25 . psi 10 400 200 1 0 5 10 15 20 25 time.17 Comparison of simulation results with measured data for Pictured Cliffs example. years 0 Figure 1. 1.1000 simulated production rate. mscf/mo measured 100 1200 1000 800 600 SIBHP.

:”A Simple Method for Correcting Spot Pressure Readings.Finite Aquifer Systems”. Fetkovich.S. Havlena.J. G. D. Vienot.D. and Odeh.F and Miller. Hammerlindl.. (Feb.S.E. presented at the ATCE in Dallas. W. Jr. Brons.W.J.S. and Kiesow.: “An Improved Method for Calculating Water Influx”. D.R.J..M.J. pp 29-38 (1952). (Oct 1971).G. presented at the ATCE in Dallas. JPT (Mar.F. R. presented at the ATCE in Dallas.: “The Material Balance as an Equation of a Straight Line.26 . Al-Hussainy.” paper presented at the SPE ATCE in New Orleans. 1960) Duggan. 1965). W. Fetkovich.M. GRI/BEG Report No. SPE # 62883.M.S. U...” Trans.” (1961) Trans. La. R. Hamilton.: “The Importance of Water Influx in Gas Reservoirs”. Haynes. and Ramey. Dutton. “ JPT 24.M. Hower. 1972). 211 (1993) Engler. (October 1991) Geffen. (Dec. H.D. AIME Part 1: 228 I-896 (1963). SPE 22937. R. and Laubach. and Jones.W. TX.S. pp.. : ”Decline-Curve Analysis Using Type Curves-Case Histories.W... JPT. (July 1971). Clift. J.M. TX (Oct. “ Predicting Gas Reserves in Abnormally Pressure Reservoirs. AIME 222. JPT. 1991) 1. 803-805..: “Efficiency of Gas Displacement from Porous Media by Liquid Flooding”. D.A.: “Application of a General Material Balance for High-Pressure Gas Reservoirs”.: “Predicting Recovery of Gas Reservoirs Under Waterdrive Conditions”. Bradley. Howard. No. Hamlin.J. T.References Agarwal.. G.C. TX (2000). SPE 22921. T.L. R.E..: “A Simplified Approach to Water Influx Calculations. Hentz.” SPEFE (Dec.E. “The Anderson L – An Abnormally Pressured Gas Reservoir in South Texas.E. and Tracy. Reese.E. D.D.. Fetkovich. Parrish. T..R. A.. M. and Morse. 1987) 637-656.P..S.H. T.. Akhter. 132-138. M. C.: “A New Approach to Gas Material Balance in Tight Gas Reservoirs”. p814.G. 2.. Carter.O.J..H. Trans AIME 195. Part 2: 231 I-815 (1964).S. and Whitson.: “Major Low Permeability Sandstone Gas Reservoirs in the Continental United States”.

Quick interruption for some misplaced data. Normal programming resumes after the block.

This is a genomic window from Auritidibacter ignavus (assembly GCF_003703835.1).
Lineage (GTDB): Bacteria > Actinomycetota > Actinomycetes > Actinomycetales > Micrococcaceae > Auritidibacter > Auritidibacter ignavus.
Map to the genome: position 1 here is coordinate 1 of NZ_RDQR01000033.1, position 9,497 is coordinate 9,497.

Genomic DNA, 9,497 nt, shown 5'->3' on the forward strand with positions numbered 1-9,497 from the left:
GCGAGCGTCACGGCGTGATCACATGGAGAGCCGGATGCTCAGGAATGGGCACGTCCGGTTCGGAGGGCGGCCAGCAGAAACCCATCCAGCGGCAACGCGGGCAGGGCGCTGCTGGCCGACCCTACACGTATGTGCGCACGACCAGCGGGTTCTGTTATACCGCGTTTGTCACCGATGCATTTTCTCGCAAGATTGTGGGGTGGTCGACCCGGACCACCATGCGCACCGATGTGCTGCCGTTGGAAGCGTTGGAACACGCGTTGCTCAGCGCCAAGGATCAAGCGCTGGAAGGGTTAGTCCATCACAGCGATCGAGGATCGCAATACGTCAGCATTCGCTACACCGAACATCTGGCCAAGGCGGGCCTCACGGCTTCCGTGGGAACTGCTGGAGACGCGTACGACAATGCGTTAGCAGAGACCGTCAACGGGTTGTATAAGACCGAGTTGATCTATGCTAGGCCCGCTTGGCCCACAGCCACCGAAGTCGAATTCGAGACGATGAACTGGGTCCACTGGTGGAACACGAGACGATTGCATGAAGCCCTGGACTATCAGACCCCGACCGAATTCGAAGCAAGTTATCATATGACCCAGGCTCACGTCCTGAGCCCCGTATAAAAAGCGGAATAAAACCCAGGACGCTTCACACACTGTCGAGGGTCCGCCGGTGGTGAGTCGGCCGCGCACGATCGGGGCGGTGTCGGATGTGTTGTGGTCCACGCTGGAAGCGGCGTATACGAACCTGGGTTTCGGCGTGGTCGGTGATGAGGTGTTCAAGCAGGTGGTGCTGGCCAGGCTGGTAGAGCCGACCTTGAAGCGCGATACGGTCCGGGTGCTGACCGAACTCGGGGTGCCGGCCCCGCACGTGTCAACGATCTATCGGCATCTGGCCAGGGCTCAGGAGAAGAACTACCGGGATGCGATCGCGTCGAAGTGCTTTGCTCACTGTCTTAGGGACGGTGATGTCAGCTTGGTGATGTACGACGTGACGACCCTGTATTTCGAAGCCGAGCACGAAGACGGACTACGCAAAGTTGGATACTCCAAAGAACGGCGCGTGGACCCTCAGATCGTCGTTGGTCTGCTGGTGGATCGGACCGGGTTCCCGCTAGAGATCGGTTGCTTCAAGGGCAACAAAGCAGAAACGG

Trans AIME 186. Schafer. F. Vol 5. and Owens.A.: Managing Water-Drive Gas Reservoirs. pp 305-324. Ramagost.W. R. Van Everdingen. Hower.: Natural Gas Reservoir Engineering.U.: Low-Permeability Gas Well Performance at Constant Pressure.R. Krieger Publishing Co. TX 1996. R. A.27 ..” SPE 10125. and Wattenbarger. presented at the ATCE in San Antonio. Poston.: Gas Reservoir Engineering.F. OK (1983) Stewart. Roach.. J.C. (Sept. Richardson. Pennwell Publishing.Ikoku. T..” SPE 16227 presented at the 1987 Production Operations Symposium in OKC. published by GRI (1993) Slider.S.: “Simultaneous Determination of Formation Compressibility and Gas-in-Place in Abnormally Pressured Reservoirs. H-Y. W. Tx.H.” SPE paper 9968. W. 1981). and Hurst. 1981).P. S. and Farshad.: Worldwide Practical Petroleum Reservoir Engineering Methods. Tulsa. (1949) 1. (Dec. Malabar. 1970) 1149-1156. Dallas.P. :”Analyzing Geopressured Reservoirs – A Material Balance Technique. FL (1992) Lee. TX (Oct. C.F: “p/z Abnormal Pressured Gas Reservoirs.” JPT.L. R.H. SPE Textbook Series.: “Application of the Laplace Transform to Flow Problems in Reservoirs”. and Chen. OK (March 1987). B. P.